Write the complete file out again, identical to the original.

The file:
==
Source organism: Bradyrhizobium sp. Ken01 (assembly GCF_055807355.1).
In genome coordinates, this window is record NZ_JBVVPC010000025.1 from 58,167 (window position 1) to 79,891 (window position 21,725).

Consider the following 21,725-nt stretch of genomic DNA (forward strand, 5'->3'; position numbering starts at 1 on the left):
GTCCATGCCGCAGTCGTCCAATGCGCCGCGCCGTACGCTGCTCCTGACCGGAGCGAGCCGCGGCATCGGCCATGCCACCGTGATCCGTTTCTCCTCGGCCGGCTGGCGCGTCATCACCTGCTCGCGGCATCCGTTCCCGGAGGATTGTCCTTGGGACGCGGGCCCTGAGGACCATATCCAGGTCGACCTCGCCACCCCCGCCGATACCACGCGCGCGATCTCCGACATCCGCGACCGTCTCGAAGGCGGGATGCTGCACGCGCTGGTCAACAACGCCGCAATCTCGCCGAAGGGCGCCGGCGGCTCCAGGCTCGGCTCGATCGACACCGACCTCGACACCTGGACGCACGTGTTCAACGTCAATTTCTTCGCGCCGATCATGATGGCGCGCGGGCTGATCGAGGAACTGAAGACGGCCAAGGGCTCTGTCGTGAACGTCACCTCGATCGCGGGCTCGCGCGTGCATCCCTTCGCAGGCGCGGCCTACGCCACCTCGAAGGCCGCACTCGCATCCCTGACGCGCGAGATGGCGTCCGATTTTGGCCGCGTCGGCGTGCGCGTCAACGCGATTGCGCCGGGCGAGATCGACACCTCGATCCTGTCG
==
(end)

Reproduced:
Source organism: Bradyrhizobium sp. Ken01 (assembly GCF_055807355.1).
In genome coordinates, this window is record NZ_JBVVPC010000025.1 from 58,167 (window position 1) to 79,891 (window position 21,725).

Consider the following 21,725-nt stretch of genomic DNA (forward strand, 5'->3'; position numbering starts at 1 on the left):
GTCCATGCCGCAGTCGTCCAATGCGCCGCGCCGTACGCTGCTCCTGACCGGAGCGAGCCGCGGCATCGGCCATGCCACCGTGATCCGTTTCTCCTCGGCCGGCTGGCGCGTCATCACCTGCTCGCGGCATCCGTTCCCGGAGGATTGTCCTTGGGACGCGGGCCCTGAGGACCATATCCAGGTCGACCTCGCCACCCCCGCCGATACCACGCGCGCGATCTCCGACATCCGCGACCGTCTCGAAGGCGGGATGCTGCACGCGCTGGTCAACAACGCCGCAATCTCGCCGAAGGGCGCCGGCGGCTCCAGGCTCGGCTCGATCGACACCGACCTCGACACCTGGACGCACGTGTTCAACGTCAATTTCTTCGCGCCGATCATGATGGCGCGCGGGCTGATCGAGGAACTGAAGACGGCCAAGGGCTCTGTCGTGAACGTCACCTCGATCGCGGGCTCGCGCGTGCATCCCTTCGCAGGCGCGGCCTACGCCACCTCGAAGGCCGCACTCGCATCCCTGACGCGCGAGATGGCGTCCGATTTTGGCCGCGTCGGCGTGCGCGTCAACGCGATTGCGCCGGGCGAGATCGACACCTCGATCCTGTCG